Southeast Nebraska Development District (SENDD) represents nearly 150 jurisdictions ranging in population size from 30 to 10,000 residents across 16 counties. Recognizing that many rural communities have limited economic development support, SENDD set out to create a virtual learning module that would provide technical assistance focusing on community and economic development, primarily for rural counties that do not have a designated professional focused on economic growth.


Their Opportunity

SENDD recognized that the module should incorporate various components of economic development, including a section on how strong local food systems contribute to economic development through job creation, downtown revitalization, community wealth creation, and sense of place development. With a CARES grant, SENDD brought on several partners, including New Venture Advisors, to develop a toolkit/curriculum for community leaders to learn how to build more robust local food economies in their region.


Partnering with New Venture Advisors

SENDD wanted a way for townships to identify opportunities that would support food security within the region through workforce development, technology-based economic development, infrastructure, or other identified strategies. The goal was to introduce the topic to communities to enable them to prepare for a more thorough study or develop an action plan.

Tapping into our team’s food system expertise, New Venture Advisors created a Local Food Systems learning module for SENDD’s regional economic development partners. The learning module introduces users to food system planning and guides them through a series of sections designed to help them assess their own food system. The module contains:

    • Instruction on why developing food systems can be rural economic development and the tangible economic development benefits of a strong local food system. The top benefits include job creation, downtown redevelopment, enhanced quality of place, and wealth creation.
    • Case studies from success stories — Profiles of communities building vibrant local food systems and the role of local governments and economic development professionals in supporting these efforts.
    • Snapshots of each of the 16 county’s food systems to better understand the local food system assets and challenges in their county.
    • Tools such as surveys and interview guides, worksheets, and steps for learning from and engaging their community members.
    • Available funding opportunities and resources to help them create an action plan or implement an idea.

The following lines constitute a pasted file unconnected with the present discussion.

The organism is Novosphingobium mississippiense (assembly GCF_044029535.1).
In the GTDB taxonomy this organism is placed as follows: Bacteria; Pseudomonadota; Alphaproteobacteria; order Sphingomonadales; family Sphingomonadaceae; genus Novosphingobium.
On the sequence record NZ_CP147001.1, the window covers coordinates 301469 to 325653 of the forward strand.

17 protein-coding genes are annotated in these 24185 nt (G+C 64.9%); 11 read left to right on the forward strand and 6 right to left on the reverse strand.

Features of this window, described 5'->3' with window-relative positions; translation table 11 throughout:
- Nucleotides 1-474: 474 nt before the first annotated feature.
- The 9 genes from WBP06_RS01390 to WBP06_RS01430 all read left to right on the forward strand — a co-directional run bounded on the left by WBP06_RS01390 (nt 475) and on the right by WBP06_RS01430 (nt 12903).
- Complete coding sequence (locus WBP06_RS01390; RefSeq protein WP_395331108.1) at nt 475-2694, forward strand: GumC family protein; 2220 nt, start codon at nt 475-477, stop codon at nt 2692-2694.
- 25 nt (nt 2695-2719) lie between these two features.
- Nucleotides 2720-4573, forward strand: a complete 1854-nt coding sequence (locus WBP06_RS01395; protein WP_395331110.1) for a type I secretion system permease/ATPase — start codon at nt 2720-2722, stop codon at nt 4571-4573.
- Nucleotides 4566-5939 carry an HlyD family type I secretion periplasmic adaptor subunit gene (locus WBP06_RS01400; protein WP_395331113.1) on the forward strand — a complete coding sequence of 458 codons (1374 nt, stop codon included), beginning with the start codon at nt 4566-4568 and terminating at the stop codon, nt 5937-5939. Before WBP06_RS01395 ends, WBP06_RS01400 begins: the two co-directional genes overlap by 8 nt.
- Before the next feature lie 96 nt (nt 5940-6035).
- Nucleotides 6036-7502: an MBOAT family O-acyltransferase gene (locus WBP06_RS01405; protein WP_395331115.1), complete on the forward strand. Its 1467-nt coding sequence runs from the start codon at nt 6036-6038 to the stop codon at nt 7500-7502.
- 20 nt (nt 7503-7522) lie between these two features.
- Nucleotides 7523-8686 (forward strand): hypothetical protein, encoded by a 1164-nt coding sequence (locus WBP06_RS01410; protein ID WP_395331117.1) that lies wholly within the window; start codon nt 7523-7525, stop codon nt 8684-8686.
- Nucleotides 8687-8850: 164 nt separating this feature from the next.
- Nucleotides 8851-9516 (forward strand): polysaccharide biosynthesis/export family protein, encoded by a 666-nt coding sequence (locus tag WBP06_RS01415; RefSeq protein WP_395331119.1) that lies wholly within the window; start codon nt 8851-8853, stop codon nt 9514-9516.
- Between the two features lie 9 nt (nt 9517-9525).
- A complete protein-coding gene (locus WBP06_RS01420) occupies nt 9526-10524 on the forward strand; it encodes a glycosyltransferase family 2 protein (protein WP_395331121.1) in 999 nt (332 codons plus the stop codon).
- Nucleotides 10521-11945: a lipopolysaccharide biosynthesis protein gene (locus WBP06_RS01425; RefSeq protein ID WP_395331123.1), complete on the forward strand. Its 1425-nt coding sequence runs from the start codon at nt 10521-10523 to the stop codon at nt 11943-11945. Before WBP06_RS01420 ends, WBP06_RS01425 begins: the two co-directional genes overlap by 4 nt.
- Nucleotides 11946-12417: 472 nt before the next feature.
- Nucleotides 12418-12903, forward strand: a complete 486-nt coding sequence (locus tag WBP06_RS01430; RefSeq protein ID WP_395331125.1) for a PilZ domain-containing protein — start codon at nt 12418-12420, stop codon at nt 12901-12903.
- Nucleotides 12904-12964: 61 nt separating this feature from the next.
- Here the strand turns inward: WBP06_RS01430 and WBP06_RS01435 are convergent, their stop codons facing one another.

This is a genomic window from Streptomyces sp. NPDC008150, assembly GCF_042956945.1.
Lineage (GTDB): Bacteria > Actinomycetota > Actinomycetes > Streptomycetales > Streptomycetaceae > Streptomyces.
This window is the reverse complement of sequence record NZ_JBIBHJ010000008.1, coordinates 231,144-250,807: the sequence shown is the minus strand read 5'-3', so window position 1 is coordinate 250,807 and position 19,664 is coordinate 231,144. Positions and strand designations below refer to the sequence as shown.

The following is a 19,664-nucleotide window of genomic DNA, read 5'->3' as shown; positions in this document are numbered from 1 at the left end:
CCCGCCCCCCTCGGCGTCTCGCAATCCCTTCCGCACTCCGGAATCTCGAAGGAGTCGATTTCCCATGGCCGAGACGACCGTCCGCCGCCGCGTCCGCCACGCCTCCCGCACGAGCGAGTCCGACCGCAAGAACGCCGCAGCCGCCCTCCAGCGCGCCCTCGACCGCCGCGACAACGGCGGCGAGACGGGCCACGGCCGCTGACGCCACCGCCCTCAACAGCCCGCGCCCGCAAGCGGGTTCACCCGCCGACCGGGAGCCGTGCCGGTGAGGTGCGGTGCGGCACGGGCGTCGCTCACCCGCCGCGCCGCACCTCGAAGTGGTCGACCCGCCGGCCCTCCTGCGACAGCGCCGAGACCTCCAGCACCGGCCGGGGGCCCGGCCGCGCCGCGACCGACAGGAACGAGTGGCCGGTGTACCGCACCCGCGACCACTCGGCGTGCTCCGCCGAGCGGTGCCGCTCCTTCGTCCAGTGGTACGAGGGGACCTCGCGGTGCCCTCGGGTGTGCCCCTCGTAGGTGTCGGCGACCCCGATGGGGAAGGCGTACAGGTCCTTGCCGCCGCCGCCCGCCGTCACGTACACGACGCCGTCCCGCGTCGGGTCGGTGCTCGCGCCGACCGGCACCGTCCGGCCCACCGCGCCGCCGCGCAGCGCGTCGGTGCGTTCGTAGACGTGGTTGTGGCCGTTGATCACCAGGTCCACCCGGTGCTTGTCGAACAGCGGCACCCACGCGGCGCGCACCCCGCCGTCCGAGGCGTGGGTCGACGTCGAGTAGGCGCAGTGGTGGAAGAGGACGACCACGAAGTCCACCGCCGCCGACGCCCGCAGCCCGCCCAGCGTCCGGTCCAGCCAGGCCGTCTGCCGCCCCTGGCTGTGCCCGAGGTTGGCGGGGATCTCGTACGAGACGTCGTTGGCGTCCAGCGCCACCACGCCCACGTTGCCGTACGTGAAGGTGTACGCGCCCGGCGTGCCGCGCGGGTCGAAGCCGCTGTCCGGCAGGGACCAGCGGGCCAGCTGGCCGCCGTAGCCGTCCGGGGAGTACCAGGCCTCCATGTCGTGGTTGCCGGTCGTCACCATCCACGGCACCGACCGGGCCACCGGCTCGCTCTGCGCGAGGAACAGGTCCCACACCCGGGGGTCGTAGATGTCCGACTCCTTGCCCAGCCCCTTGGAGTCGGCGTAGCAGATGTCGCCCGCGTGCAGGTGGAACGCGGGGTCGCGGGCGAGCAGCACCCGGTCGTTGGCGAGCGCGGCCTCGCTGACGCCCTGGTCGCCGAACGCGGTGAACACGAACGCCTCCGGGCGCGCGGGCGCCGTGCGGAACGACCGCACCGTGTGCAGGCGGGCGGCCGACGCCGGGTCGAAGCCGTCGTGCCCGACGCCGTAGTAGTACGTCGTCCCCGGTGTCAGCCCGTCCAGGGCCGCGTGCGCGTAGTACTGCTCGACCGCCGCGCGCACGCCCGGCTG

The module is included as a bonus curriculum within SENDD’s Regional Economic Development Lite Program, built on an e-learning platform to be shared with all the SENDD’s service area member communities.


Moving Forward

The complete economic module e-learning platform is in its final stages of edits and will go live after the new year. SENDD has identified at least three communities to beta-test the module. (Stay tuned! We are excited to share a link once it’s live.) To learn more about SENDD and the services they offer, visit their website – – for additional information.


Photo Courtesy of Mshake via iStock

 Whatcom County Food System Plan

In 2021, the Whatcom County Food System Committee conducted a community food assessment that pointed to key opportunities to build a more robust and resilient regional food system. New Venture Advisors partnered with Whatcom County staff and the Food System Committee to draft a Whatcom County Food System Plan that builds upon these findings. This Plan focuses on five key goals for building a more equitable, sustainable, and resilient food system, and was informed by an inclusive community engagement process. The Food System Plan will provide the county with a policy roadmap that will strengthen the local food system for years to come. (2023)

 Whatcom Local Food Campus

The Whatcom Community Foundation invests in activities and organizations that improve the ability of people to help themselves, increase connections among people, and take cooperative approaches to community issues. WCF is exploring the development of a local food campus on a waterfront property that would become a multi-tenant site, anchored by a collaborative production kitchen benefitting food access, school system, and community organizations. The goal is strengthening Whatcom County’s local food system by promoting health equity, forging tangible strategic connections between food production organizations, and helping farmers connect with institutional markets. The facility will also feature an incubation kitchen, demonstration kitchen, event and classroom space, collaborative office and conference facilities, and housing.  New Venture Advisors developed the business case for this ambitious project and continues to support its development through engagement and operational development. (2023)